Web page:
Thoughts on creating a position manual
I give you an example of how to build a position manual, using my 2019 Midlothian DB manual as a reference.
Position manuals are a critical piece in the overall planning of instruction for a unit. Regardless if they ever get handed out to players, a coach needs to create one. Doing so forces the coach to think critically about the process and planning for his unit.
At Midlothian, I was gifted two freshmen, a sophomore, and one junior as my starting unit when I showed up in the Summer of ‘17. At the time, it felt like a daunting task each week to get the young players ready to face teams with multiple FBS and FCS offered players. But, unfortunately, that is just the cards you are dealt when you play in South Dallas—everyone has dudes!
When I arrived on campus, the Midlothian football program sought a rebrand. The defensive staff was new, and the school district had just split into two high schools. Our depth was in the youth, and I was tasked with designing and implementing a system that could get us respectable in the secondary.
2017 was rough, but there were bright spots, as we beat Mansfield Timberview and Lancaster in the season's closing weeks. We also knew we would drop down a division and get a new schedule the following year (Texas re-districts every two years). Once we saw our new opponents, we knew we would be able to start building for the future. Our core on defense was already very young.
2018 was a successful building year. We went two rounds deep in the playoffs with mostly juniors and sophomores. The success forced me to rethink how we approached the secondary, and I didn’t want my young players (or myself) to get comfortable. Complacency breeds rot. Instead, I wanted to challenge the players to get more nuanced in how we played so they could be extensions of myself on the field.
The DBs in ‘18 started calling themselves the “Island Boys,” as we were always on an island as DBs. It was a badge of honor, and I marketed the hell out of it. Soon, everyone wanted to be a DB. We were the “cool” kids on the team, and it was “fun” to play defense. I even made shirts, and only full-time DBs could get them. You have to make something special for the kids if you need buy-in, but it also has to have follow-through. For us, not everyone made the Island Boys; it had to be earned.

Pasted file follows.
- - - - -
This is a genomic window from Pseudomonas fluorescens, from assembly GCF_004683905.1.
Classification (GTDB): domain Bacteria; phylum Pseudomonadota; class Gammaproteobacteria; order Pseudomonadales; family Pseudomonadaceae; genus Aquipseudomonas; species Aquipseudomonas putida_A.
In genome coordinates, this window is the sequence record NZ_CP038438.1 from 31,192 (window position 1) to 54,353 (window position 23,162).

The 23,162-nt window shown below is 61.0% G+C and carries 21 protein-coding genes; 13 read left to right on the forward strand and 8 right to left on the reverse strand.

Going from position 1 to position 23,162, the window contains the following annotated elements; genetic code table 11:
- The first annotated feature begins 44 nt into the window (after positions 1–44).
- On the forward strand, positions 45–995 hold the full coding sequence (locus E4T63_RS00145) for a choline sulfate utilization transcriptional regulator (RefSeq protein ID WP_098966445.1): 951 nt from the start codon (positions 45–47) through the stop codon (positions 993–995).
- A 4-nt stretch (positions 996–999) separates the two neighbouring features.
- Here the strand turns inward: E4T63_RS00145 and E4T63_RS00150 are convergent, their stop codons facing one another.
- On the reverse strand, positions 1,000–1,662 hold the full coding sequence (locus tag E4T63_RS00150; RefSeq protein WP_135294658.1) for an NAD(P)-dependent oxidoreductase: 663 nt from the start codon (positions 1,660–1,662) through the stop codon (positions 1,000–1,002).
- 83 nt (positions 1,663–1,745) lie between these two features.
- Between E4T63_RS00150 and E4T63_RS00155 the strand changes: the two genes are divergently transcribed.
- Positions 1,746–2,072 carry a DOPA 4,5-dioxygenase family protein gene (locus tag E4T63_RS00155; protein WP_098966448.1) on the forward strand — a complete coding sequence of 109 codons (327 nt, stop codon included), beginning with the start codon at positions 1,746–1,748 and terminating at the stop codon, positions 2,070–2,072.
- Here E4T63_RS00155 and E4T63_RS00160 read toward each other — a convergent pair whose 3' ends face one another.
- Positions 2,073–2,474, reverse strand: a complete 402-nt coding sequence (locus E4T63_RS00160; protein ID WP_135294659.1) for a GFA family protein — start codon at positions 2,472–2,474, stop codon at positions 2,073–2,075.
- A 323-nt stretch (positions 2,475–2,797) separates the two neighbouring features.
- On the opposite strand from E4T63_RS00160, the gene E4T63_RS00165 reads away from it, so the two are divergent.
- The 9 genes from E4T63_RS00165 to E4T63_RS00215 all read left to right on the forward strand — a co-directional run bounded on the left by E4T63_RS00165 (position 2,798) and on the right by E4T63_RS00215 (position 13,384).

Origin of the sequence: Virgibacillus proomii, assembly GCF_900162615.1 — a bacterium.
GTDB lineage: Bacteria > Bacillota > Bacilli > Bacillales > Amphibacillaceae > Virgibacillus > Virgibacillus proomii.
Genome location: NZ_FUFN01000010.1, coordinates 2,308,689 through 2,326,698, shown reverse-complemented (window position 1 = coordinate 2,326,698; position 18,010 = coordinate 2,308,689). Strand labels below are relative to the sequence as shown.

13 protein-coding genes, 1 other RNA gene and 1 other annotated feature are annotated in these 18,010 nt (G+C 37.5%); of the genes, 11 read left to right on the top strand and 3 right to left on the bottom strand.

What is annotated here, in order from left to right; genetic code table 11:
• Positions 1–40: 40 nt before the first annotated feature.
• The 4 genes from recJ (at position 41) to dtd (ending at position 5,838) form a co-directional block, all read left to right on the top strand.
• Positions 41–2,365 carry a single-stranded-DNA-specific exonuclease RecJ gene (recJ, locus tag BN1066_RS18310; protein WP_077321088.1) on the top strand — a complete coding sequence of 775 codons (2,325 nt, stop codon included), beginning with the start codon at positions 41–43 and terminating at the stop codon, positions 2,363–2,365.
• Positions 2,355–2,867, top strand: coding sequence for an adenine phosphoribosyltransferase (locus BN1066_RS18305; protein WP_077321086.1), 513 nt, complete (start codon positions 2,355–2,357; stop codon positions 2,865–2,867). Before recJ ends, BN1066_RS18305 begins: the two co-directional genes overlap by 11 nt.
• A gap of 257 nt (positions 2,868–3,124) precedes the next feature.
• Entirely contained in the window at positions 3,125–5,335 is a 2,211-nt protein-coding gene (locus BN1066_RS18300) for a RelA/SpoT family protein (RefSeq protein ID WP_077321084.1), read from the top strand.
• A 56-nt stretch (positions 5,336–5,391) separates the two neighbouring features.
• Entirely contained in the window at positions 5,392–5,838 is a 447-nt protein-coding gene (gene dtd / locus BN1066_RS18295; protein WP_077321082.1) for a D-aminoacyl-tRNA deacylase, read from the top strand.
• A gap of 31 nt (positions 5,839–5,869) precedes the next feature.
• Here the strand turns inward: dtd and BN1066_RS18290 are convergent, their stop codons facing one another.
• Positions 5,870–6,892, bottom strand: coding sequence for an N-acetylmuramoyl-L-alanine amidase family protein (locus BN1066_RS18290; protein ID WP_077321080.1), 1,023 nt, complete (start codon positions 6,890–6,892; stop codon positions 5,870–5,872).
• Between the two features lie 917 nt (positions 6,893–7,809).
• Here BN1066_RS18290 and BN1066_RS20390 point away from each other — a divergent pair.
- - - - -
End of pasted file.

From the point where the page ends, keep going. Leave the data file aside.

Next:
I think it is essential for each unit to have their own identity. Our D-line eventually settled on the “Gravediggers.” It was a whole “thing” on defense, and it brought our kids closer and set the tone going forward. For a fledgling program, and one that needed to develop leadership and togetherness, we needed to manufacture a sense of pride and purpose. We weren’t going back, and this wasn’t the same Midlothian.
Heading into 2019, I knew I needed to match the enthusiasm of my players and start developing the next crop of athletes. We needed to settle on standards, mantras, and concepts reflecting our culture. To do that, I developed my DB manual. Part culture, part playbook, it held everything an Island Boy would need to know. It included:
Goals & Standards
Glossary of terms and “need to know” Football 101 information
Basic alignments and assignments
Install and drills
I wanted this to be a comprehensive, but not too dense, manual that could keep me on track with scheduling practices and be a resource for the kids and lower-level coaches. The installation and drills were easy to follow for my Junior High and freshman coaches.